Friday, December 28, 2007

Goose Gumbo and Seasonal Ramblings

On several fronts,things get pretty wild around the Unique Culinary homestead come the Holidays. With family converging from afar, the activities begin with arrangements to have interesting food and drink around the house, to compiling and preparing a Christmas dinner menu, and ultimately to coming up with something appropriate for ringing in the New Year.

This Christmas it all began with 100 Olde Salt oysters ordered from Rappahannock River Oysters in Virginia. You can hear all about this ultra-high salinity take on those wonderful Chincoteague oysters of yesteryear by downloading our December 26 Unique Culinary Adventures podcast.

Next ordered were the breasts and legs of two geese from Schlitz Goose Farms in Sisseton, South Dakota. The result is pictured above. Known as "goose gumbo" around our house, it's really the buckshot gumbo for which a recipe appears in the November, 2006, issue of Food & Wine Magazine.

The great culinary surprise of the season was the impulse purchase that accompanied the goose parts order from South Dakota, namely a couple of individual smoked goose breasts. Ranging in size from 1/2 pound to 1 1/2 pounds and in cost from $5.50 to $11.75, they provided the most delectable smoked meat experience of my lifetime. The slices pictured at left were all that remained of the second breast by the time it occurred to me to shoot a picture.
The Christmas dinner menu was as follows:
  • Mrs. Yi's Caviar Pie as featured on this site Nov. 30, 2006.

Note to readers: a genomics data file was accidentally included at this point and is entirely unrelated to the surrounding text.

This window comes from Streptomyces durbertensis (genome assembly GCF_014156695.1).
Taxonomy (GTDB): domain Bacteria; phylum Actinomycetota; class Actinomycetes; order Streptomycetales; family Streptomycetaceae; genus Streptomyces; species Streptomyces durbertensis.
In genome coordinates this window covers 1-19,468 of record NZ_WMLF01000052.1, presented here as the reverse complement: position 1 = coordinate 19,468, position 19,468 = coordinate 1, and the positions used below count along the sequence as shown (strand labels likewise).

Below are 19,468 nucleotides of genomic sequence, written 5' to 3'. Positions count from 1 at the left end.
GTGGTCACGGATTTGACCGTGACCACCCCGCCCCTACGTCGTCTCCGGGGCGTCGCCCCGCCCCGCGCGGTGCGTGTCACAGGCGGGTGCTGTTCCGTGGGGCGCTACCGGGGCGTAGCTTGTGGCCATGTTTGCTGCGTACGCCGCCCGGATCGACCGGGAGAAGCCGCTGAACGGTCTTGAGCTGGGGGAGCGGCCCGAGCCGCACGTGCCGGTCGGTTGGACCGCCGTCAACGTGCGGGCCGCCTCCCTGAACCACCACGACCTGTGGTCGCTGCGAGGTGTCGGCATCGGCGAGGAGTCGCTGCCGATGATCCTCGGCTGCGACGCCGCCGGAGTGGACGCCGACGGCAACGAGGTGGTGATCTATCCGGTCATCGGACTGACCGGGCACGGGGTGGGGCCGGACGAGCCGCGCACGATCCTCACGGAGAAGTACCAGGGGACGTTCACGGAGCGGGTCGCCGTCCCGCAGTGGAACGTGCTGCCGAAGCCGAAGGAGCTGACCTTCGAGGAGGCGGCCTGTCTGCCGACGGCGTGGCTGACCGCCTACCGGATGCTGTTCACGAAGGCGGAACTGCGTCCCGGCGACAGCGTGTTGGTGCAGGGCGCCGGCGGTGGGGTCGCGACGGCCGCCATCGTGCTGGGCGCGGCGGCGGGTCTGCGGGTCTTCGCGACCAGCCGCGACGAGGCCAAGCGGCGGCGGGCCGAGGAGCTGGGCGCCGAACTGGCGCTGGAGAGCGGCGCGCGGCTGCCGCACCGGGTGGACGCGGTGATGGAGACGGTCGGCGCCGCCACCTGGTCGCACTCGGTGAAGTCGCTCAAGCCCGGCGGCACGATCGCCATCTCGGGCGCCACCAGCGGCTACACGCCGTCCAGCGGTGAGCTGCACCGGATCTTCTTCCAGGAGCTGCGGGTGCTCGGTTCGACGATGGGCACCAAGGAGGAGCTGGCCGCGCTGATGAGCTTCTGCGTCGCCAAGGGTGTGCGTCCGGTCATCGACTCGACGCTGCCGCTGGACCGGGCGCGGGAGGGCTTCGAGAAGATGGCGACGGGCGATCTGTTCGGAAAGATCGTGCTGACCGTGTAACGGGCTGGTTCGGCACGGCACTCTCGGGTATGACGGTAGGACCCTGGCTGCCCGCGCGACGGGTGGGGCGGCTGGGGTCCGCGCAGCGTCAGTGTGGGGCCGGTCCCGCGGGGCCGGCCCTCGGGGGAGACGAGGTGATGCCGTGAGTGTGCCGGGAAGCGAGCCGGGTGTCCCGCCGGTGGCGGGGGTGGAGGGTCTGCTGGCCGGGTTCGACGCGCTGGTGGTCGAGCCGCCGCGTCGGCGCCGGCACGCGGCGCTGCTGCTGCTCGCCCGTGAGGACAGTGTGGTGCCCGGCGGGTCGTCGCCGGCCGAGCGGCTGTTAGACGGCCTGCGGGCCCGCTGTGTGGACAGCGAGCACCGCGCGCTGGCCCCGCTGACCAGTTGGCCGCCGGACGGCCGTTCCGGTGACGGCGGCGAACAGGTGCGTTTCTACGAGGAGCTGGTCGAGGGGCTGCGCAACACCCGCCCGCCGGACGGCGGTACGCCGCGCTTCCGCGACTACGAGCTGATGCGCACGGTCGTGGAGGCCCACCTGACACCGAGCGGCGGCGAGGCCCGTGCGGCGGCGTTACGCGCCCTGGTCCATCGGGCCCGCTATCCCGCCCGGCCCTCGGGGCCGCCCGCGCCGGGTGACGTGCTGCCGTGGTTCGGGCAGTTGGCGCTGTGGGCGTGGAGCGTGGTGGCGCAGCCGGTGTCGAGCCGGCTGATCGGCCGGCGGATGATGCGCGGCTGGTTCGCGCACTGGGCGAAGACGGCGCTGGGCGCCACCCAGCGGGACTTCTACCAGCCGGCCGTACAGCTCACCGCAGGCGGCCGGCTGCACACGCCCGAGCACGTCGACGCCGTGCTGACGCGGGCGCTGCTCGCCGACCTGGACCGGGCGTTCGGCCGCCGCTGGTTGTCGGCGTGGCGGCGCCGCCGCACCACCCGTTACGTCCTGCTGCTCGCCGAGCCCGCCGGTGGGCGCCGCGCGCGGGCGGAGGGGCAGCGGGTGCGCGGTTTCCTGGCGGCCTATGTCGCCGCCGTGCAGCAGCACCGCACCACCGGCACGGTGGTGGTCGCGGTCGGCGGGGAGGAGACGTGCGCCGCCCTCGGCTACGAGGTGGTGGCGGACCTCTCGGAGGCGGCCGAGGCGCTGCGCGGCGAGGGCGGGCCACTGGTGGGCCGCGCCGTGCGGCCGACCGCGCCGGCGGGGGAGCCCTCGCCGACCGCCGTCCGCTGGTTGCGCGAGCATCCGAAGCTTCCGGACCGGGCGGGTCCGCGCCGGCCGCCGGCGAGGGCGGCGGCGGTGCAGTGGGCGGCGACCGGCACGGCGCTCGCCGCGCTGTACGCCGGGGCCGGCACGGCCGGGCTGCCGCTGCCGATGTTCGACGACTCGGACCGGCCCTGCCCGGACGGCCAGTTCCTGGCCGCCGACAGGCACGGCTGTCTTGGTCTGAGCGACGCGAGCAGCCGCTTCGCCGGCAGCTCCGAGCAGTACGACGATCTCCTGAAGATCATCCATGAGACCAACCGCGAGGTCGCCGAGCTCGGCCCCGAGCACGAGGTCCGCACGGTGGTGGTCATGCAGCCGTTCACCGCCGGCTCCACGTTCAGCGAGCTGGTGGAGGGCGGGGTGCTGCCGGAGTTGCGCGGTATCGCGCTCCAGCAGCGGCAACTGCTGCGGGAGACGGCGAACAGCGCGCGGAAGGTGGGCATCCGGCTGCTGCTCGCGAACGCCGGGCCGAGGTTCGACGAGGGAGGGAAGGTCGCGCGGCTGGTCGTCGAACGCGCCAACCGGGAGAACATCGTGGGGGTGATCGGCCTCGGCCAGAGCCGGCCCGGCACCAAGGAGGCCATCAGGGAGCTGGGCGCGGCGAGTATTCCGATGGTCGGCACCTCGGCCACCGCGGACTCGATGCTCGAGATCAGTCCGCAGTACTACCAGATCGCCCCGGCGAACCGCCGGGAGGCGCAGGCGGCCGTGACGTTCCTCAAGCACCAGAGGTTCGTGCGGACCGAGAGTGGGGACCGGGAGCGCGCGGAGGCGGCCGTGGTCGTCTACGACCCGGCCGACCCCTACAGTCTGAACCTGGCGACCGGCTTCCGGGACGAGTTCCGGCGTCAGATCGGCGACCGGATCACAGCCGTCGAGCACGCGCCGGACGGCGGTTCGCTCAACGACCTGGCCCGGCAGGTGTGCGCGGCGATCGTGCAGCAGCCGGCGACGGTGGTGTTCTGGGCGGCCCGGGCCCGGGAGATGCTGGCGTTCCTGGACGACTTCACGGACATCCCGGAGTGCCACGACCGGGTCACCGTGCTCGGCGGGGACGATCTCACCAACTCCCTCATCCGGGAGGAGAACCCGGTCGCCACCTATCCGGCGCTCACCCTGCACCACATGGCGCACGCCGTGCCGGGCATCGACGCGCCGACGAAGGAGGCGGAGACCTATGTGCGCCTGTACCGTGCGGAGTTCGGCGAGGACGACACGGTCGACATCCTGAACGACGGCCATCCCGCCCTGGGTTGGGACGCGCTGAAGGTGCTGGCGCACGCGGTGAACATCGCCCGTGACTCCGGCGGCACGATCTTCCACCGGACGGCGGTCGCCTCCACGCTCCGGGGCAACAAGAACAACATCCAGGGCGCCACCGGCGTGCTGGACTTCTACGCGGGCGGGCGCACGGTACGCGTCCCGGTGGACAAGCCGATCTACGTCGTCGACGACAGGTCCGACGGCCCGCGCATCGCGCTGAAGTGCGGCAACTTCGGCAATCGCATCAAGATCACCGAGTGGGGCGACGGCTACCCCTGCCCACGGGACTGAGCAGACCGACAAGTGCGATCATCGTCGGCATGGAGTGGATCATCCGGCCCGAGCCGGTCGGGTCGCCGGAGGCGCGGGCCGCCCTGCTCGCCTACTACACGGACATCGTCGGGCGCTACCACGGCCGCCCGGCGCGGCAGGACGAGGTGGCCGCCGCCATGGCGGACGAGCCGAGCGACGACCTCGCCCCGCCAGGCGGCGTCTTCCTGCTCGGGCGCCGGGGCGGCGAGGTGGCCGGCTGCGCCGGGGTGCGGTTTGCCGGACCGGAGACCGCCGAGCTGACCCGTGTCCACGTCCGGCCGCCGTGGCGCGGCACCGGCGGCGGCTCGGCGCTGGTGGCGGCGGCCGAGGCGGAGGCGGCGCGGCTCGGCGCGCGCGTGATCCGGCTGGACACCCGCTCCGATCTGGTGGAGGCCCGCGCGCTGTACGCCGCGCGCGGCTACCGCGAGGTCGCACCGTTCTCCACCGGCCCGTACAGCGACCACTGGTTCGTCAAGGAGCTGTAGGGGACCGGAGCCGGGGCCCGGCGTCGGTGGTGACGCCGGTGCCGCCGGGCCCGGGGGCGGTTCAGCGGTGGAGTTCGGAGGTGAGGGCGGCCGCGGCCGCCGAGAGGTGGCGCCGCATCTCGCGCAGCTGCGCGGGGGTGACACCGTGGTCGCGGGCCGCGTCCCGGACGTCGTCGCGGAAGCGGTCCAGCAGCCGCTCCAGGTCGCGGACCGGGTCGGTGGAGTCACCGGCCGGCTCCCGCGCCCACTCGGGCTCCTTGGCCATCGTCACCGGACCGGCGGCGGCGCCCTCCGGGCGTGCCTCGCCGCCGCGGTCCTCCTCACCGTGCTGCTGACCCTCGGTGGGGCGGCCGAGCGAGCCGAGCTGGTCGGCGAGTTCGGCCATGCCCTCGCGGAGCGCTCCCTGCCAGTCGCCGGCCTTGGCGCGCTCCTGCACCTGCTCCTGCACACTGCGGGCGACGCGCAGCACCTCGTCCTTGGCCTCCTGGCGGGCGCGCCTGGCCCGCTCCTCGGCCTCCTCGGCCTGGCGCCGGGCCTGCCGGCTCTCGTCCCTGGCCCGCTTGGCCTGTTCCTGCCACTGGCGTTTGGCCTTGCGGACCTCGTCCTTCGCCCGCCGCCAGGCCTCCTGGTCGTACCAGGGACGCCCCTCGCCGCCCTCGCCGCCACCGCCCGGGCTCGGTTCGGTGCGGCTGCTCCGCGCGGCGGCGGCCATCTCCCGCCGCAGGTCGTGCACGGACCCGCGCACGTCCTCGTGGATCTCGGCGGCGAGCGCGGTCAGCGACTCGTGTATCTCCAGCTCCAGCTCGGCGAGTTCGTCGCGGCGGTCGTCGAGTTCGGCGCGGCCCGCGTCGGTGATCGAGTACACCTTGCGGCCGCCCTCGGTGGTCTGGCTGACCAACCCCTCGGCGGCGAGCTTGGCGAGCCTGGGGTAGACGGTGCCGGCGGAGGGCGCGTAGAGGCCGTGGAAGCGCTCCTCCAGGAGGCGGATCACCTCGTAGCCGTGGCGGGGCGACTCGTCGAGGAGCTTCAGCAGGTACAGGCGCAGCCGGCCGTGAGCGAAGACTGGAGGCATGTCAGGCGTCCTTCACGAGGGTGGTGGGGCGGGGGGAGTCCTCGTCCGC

• Shrimp Ceviche from my sister-in-law Carmen.
  • Sweet Corn and Chile Soup according to a recipe provided in 1992 from the Yellow Brick Bank Restaurant in Shepherdstown, West Virginia.
  • Luscious Turkey Breast as featured on this site Nov. 26, 2006.
  • Baby Peas with Mustard Horseradish Butter from the April, 2007 Gourmet Magazine.
  • Wild Rice and gravy.
  • A salad that Mrs. Yi made up as she went along of red leaf lettuce, arugula, pomegranate seeds, chopped apples and chopped pears tossed in lime juice, chopped red onion, and crumbled bleu cheese tossed in olive oil, Champagne vinegar, lime juice, salt,and pepper.

After all that, no one had room for desert, which would have consisted of ice cream and and whatever sweets had found their way into the house in the days leading up to Christmas.

Now it's time to be thinking about New Years. At the moment, pickled rainbow trout is the only item all but certain to figure in. If that happens, you'll be able to see a picture and read the recipe here. Happy New Year if we don't get to you before then.